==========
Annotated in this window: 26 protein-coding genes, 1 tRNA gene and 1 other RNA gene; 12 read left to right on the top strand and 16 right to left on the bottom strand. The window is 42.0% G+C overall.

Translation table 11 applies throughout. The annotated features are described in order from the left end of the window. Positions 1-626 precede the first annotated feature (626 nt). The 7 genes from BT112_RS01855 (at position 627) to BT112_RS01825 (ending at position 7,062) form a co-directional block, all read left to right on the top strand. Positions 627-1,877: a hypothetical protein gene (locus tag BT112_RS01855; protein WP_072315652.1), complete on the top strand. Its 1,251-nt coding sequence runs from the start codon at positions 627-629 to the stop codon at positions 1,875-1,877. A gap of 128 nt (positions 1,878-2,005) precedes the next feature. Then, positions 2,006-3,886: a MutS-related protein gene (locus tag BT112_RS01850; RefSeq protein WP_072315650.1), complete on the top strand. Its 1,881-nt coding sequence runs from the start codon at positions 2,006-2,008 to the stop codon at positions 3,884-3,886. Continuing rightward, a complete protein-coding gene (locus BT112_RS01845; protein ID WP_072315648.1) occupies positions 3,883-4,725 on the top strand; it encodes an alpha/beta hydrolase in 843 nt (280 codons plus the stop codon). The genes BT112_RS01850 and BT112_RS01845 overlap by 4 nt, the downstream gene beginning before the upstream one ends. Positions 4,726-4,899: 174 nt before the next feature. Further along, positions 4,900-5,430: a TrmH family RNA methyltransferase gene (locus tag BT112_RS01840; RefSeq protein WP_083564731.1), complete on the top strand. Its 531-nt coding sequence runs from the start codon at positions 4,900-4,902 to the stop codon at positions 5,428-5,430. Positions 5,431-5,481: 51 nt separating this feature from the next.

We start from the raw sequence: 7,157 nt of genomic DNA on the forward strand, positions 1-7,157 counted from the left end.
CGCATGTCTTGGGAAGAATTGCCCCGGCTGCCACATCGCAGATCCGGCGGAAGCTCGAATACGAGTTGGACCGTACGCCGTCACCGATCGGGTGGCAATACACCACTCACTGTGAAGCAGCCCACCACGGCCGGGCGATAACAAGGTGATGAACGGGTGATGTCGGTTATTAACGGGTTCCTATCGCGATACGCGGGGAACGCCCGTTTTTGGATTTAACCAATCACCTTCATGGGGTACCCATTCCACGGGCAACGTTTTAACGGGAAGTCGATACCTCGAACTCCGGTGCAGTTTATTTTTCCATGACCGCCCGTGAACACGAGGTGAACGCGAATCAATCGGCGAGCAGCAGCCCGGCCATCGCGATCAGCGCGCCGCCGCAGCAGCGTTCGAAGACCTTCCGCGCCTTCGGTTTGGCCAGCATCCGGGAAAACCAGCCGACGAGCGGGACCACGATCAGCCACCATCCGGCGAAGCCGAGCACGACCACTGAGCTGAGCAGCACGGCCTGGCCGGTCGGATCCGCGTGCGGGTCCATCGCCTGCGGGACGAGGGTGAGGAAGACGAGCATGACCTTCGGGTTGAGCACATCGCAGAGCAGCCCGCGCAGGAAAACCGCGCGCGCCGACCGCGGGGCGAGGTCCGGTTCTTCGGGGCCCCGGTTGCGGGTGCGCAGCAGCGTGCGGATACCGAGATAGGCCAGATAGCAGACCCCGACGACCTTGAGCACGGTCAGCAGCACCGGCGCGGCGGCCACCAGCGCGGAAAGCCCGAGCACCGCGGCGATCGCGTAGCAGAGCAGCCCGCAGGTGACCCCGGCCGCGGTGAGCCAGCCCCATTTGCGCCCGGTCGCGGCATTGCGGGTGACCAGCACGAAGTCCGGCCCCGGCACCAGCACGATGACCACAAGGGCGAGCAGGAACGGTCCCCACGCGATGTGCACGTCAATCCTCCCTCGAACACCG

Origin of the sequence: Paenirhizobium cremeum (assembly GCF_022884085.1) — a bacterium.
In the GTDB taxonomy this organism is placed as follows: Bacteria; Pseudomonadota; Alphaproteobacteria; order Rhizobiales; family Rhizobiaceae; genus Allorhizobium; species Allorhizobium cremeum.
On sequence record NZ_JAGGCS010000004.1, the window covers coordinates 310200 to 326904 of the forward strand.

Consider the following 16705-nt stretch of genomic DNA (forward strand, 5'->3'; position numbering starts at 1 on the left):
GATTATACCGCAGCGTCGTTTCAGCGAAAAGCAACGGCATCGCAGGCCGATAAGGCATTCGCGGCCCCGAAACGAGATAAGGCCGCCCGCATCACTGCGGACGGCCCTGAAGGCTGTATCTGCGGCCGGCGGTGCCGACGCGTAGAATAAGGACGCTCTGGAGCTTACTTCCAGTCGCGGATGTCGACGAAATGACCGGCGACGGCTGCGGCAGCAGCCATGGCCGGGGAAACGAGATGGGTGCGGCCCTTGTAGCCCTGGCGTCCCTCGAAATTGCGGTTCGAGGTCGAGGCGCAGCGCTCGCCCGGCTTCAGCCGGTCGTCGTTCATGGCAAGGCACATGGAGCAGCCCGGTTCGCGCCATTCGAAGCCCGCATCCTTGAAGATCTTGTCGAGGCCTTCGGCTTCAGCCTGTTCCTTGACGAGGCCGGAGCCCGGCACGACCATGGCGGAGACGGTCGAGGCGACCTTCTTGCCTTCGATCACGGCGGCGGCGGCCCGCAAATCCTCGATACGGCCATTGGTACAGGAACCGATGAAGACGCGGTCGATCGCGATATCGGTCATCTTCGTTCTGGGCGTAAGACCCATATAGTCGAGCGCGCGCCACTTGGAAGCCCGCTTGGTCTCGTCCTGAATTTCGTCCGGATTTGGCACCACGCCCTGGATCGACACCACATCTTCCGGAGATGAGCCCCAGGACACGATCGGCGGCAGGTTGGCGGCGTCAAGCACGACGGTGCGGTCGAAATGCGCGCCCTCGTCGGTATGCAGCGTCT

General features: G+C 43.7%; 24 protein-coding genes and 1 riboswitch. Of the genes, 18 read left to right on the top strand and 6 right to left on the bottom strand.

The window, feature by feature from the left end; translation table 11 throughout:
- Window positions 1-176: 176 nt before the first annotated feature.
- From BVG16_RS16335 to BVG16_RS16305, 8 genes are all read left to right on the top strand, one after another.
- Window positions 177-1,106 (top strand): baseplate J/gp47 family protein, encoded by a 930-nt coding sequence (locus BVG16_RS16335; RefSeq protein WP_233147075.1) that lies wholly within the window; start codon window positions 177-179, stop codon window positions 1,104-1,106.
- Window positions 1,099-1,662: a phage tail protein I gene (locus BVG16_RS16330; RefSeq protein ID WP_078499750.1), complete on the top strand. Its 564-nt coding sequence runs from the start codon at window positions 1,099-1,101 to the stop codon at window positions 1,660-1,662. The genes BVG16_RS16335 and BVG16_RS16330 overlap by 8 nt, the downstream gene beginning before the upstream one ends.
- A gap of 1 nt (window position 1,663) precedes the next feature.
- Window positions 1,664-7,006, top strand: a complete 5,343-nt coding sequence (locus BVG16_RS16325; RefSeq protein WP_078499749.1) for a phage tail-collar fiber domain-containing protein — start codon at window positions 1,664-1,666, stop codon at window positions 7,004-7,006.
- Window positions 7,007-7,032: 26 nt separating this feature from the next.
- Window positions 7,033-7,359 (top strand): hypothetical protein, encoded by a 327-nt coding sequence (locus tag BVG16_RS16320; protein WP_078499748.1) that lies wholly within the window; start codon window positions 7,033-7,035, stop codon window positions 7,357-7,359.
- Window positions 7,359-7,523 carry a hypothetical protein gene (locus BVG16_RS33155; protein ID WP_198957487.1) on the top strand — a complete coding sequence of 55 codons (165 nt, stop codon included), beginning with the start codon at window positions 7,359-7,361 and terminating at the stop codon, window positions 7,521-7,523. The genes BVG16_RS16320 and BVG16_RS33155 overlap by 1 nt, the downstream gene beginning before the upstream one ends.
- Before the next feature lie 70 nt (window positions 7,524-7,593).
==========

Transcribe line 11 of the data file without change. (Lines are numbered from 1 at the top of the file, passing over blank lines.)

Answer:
The window, feature by feature from the left end; translation table 11 throughout: